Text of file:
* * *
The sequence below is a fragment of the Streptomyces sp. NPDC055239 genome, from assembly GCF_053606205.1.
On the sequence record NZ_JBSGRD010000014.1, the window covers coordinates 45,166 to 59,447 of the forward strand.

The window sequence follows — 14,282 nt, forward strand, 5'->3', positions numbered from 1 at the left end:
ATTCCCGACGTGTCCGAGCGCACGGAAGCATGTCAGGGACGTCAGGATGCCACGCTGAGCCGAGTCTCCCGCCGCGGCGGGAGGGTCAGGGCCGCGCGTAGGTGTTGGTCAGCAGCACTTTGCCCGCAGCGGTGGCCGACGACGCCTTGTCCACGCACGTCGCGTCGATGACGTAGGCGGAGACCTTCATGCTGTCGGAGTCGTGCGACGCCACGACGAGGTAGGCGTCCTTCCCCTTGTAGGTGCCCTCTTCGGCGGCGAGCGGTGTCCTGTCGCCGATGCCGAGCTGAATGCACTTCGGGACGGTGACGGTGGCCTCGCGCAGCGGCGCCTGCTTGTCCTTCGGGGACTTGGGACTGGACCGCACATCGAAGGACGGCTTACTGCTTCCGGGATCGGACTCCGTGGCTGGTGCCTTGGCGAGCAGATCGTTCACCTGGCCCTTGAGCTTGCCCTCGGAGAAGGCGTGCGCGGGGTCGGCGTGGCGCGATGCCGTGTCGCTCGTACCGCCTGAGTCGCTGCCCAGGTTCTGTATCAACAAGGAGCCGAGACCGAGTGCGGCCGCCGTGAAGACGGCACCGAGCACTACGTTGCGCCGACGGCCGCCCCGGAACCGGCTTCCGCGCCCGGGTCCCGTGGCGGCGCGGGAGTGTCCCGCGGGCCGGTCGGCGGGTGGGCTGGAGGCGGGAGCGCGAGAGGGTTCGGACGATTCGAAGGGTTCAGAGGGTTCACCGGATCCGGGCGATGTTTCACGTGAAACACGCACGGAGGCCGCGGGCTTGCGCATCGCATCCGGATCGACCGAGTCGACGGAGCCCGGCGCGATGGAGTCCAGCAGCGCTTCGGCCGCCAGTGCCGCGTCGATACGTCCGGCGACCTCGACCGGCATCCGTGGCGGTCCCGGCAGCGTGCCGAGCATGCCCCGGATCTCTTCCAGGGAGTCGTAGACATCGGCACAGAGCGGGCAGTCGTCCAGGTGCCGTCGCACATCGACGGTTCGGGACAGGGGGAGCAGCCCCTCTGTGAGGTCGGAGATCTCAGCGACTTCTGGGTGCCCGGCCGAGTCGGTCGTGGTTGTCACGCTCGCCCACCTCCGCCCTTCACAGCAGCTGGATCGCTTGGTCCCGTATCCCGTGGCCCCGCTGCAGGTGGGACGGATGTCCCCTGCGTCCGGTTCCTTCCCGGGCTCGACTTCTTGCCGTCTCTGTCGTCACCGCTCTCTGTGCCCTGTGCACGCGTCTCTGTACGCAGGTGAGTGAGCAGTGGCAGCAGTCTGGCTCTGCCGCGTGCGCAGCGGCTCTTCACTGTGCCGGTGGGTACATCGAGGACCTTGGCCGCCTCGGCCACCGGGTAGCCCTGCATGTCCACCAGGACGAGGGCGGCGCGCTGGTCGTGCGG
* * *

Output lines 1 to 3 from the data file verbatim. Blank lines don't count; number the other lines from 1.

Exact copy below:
The sequence below is a fragment of the Streptomyces sp. NPDC055239 genome, from assembly GCF_053606205.1.
On the sequence record NZ_JBSGRD010000014.1, the window covers coordinates 45,166 to 59,447 of the forward strand.

The window sequence follows — 14,282 nt, forward strand, 5'->3', positions numbered from 1 at the left end: